Joshua K. Card at Portsmouth Harbor Lighthouse, NH, in the early 1900s. (Portsmouth Athenæum)

Greetings and ahoy! Captain Joshua Kenney Card here. The nice people at the U.S. Lighthouse Society asked me if I could write some stories about what life was like at New England lighthouses, and I am more than happy to oblige.

First things first. You are probably wondering about the title of the column and why the words begin with “K.” When I was a keeper, I wore the typical U.S. Lighthouse Service uniform, with the letter “K” on the lapels signifying that I was the principal keeper. When people asked me what the “K” stood for, I liked telling them it stood for “captain.” Hence my nickname, Kaptain Kard.

At the risk of seeming immodest, I’m going to start my new column by telling you a little about my life and my 41 mostly happy years at lighthouses.

My father, John Card, was born in New Castle, New Hampshire, just as the American Revolution was getting started. After some time as a prisoner of war in Halifax during the War of 1812, he married Deborah Kinney. I was their eighth and last child, born in 1822 in an old house literally hanging over the waters of the Piscataqua River, just a short distance from the lighthouse that would later be my home.

I first went to sea at the age of 12 as a cabin boy on the fishing schooner Hope, of which my father was first mate. During that four-month voyage, my most important duty was to keep the fireplace in the cabin supplied with wood. I spent about 15 years at sea, mostly on fishing voyages, sailing as far as Cuba. When my father headed west for the Gold Rush, I decided to take a position at the Portsmouth Naval Shipyard. I also successfully ran my own teaming business for a number of years. My stagecoach was the first express transportation between the town of New Castle and the larger neighboring city of Portsmouth. I enjoyed operating the New Castle Express, but I sorely missed having daily interactions with my first love—the sea.

In 1867, I was informed that there was an opening for a keeper at Boon Island Lighthouse. Although Boon Island had two assistant keepers, I was offered the position of principal keeper. This was because I was older than the assistants and had plenty of maritime experience along with a proven ability to manage a business and employees.

Map of Boon Island circa 1850 (National Archives)

A local writer once called Boon Island “the forlornest place that can be imagined,” and that is an entirely accurate description. It is nothing more than a low-lying jumble of rocks some seven miles off the south coast of Maine, and it was the site of one of the most famous of all New England shipwreck tales—the tragic, harrowing story of the Nottingham Galley back in 1710. The lighthouse, built of granite blocks in 1855, is New England’s tallest at 133 feet.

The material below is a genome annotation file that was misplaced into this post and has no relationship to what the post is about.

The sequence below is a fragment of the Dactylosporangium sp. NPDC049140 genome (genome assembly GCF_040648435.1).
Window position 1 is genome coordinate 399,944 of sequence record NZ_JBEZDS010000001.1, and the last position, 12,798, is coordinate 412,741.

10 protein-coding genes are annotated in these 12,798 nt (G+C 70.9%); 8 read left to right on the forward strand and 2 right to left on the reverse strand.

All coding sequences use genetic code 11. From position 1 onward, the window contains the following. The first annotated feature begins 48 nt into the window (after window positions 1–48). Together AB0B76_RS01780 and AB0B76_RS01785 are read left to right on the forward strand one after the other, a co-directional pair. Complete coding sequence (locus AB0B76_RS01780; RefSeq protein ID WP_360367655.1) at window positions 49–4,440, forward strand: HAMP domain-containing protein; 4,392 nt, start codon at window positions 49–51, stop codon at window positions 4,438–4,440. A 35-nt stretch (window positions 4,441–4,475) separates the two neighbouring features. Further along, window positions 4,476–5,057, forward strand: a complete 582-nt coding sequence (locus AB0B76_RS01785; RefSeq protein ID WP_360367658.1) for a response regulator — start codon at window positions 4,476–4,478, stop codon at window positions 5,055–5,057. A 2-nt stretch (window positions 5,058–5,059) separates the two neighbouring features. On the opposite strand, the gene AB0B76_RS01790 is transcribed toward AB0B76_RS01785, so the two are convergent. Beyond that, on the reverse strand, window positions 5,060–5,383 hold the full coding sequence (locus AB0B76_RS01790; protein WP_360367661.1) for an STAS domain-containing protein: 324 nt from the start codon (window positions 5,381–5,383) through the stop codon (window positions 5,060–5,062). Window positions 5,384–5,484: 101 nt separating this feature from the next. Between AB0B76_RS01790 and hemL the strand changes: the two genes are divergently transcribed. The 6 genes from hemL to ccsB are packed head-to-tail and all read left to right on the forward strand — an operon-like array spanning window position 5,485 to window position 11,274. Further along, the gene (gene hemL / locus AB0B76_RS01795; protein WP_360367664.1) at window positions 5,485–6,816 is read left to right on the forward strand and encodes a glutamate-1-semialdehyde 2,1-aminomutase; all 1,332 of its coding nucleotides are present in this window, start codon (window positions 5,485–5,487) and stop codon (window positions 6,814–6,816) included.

My wife, Dolly, was very apprehensive about my taking the job, but we couldn’t refuse the offer of a steady paycheck that was significantly more than I had been earning. And so Dolly and I moved to the island with the four youngest of our five children. There was just a one-story dwelling on the tiny, rocky island, and we had to share the house with an assistant keeper. I must have been doing something right, because after a few years my salary was raised to $860 per year. That made me the highest paid lighthouse keeper in the United States, in recognition of the harsh conditions at Boon Island and the fact that it was frequently difficult or impossible to get on or off the island in periods of heavy seas or poor visibility.

Boon Island Lighthouse in 1859 (National Archives)

One day in November 1872, my wife happened to be looking out to sea when she spotted an approaching wave that towered above all the others. We quickly realized it was a tidal wave, and all of us rushed as fast as we could to the lighthouse tower—the safest place to be in times of high seas. We watched from the lantern room as the wave engulfed the island, washing away everything that was moveable. Our house was flooded to a depth of two feet, and when the seas subsided we found that most of our belongings were ruined. It was then that we decided (or perhaps I should say, more accurately, that Dolly decided) that no salary was worth endangering the lives of our children and ourselves. I resigned my position a short time later.

As luck would have it, the keeper’s position opened up at Portsmouth Harbor Lighthouse in New Castle just a bit after that. In my next column, I will tell you about my long career at my hometown lighthouse.


Submitted by Jeremy D’Entremont, February 26, 2018